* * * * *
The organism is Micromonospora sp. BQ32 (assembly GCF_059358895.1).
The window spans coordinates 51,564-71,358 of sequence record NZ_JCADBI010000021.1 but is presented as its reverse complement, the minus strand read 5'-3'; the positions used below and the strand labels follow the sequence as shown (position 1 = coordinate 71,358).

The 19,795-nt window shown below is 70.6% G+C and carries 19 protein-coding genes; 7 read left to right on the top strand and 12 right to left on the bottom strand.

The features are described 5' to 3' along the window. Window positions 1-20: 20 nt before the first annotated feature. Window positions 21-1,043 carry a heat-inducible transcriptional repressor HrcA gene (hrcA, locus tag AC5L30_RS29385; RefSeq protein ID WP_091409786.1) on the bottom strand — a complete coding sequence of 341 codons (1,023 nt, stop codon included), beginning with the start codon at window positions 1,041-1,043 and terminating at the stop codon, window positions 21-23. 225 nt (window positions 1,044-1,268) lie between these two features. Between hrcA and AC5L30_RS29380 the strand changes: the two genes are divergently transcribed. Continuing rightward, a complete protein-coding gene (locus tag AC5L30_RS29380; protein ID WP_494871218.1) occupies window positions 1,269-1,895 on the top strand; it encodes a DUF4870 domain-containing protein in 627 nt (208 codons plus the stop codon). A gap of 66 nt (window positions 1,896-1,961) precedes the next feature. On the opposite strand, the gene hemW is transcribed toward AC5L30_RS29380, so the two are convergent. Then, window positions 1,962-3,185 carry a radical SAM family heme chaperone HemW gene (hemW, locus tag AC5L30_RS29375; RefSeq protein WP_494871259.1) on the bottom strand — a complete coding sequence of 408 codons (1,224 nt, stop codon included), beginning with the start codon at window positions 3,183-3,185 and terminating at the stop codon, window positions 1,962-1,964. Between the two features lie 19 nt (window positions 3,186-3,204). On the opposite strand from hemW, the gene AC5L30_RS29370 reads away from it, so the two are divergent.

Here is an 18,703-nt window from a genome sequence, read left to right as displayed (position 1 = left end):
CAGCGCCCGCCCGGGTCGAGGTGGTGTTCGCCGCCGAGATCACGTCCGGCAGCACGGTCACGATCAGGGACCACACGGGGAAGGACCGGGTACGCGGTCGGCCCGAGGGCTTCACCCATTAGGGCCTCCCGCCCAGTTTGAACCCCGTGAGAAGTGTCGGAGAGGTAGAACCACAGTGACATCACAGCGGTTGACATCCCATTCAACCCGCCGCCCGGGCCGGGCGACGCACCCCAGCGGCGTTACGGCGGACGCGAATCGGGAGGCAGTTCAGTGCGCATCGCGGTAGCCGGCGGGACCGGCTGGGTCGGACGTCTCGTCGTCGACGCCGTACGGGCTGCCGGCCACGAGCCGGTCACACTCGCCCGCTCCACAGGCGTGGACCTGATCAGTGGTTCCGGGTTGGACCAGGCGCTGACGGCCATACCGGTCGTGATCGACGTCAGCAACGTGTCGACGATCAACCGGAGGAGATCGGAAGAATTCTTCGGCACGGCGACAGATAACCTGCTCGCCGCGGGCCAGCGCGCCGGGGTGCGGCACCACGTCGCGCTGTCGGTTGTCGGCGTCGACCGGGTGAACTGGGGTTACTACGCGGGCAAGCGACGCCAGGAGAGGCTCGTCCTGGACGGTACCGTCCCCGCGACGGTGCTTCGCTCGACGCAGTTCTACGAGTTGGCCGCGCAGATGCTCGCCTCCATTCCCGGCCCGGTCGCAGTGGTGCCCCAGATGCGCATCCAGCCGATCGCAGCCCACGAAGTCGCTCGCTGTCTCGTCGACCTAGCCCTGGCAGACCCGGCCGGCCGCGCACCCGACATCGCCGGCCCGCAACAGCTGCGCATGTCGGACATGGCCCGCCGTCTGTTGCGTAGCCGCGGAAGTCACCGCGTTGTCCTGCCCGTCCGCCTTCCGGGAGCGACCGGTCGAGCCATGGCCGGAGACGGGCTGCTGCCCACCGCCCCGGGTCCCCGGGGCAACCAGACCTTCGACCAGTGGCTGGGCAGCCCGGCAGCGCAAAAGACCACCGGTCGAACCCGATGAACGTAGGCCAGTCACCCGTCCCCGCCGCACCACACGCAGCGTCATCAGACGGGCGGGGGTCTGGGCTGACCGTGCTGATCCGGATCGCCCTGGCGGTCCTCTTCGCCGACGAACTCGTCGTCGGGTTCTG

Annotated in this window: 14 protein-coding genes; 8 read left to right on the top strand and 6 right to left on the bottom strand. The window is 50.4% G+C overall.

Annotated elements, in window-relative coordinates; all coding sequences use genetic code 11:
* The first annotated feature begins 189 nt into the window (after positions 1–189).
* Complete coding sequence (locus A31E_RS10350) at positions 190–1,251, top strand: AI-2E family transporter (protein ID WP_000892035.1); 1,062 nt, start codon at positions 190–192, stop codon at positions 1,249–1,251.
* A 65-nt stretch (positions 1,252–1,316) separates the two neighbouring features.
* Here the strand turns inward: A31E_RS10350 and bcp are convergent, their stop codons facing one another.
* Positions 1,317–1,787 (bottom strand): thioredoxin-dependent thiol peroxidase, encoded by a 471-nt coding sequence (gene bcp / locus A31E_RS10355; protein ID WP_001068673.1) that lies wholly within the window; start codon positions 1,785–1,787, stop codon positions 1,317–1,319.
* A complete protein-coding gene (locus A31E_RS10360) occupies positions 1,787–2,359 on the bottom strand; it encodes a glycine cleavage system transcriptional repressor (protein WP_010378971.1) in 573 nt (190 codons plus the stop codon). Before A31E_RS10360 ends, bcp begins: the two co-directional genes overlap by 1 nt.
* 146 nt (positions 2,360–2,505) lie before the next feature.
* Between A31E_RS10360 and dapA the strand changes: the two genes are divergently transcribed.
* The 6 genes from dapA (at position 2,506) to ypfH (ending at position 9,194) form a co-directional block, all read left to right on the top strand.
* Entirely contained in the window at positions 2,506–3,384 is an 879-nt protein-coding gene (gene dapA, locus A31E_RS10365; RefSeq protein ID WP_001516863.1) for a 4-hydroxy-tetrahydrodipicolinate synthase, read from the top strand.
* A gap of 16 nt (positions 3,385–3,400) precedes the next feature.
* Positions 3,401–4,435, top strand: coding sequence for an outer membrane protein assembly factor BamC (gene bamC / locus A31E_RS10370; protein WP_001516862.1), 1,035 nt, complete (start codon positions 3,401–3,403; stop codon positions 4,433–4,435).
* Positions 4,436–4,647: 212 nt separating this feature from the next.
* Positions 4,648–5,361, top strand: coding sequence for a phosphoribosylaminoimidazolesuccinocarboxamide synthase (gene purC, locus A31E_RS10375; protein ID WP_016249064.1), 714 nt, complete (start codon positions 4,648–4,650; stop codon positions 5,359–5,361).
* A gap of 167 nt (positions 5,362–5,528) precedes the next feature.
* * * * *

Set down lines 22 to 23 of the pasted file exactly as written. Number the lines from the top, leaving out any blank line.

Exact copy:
* Positions 4,648–5,361, top strand: coding sequence for a phosphoribosylaminoimidazolesuccinocarboxamide synthase (gene purC, locus A31E_RS10375; protein ID WP_016249064.1), 714 nt, complete (start codon positions 4,648–4,650; stop codon positions 5,359–5,361).
* A gap of 167 nt (positions 5,362–5,528) precedes the next feature.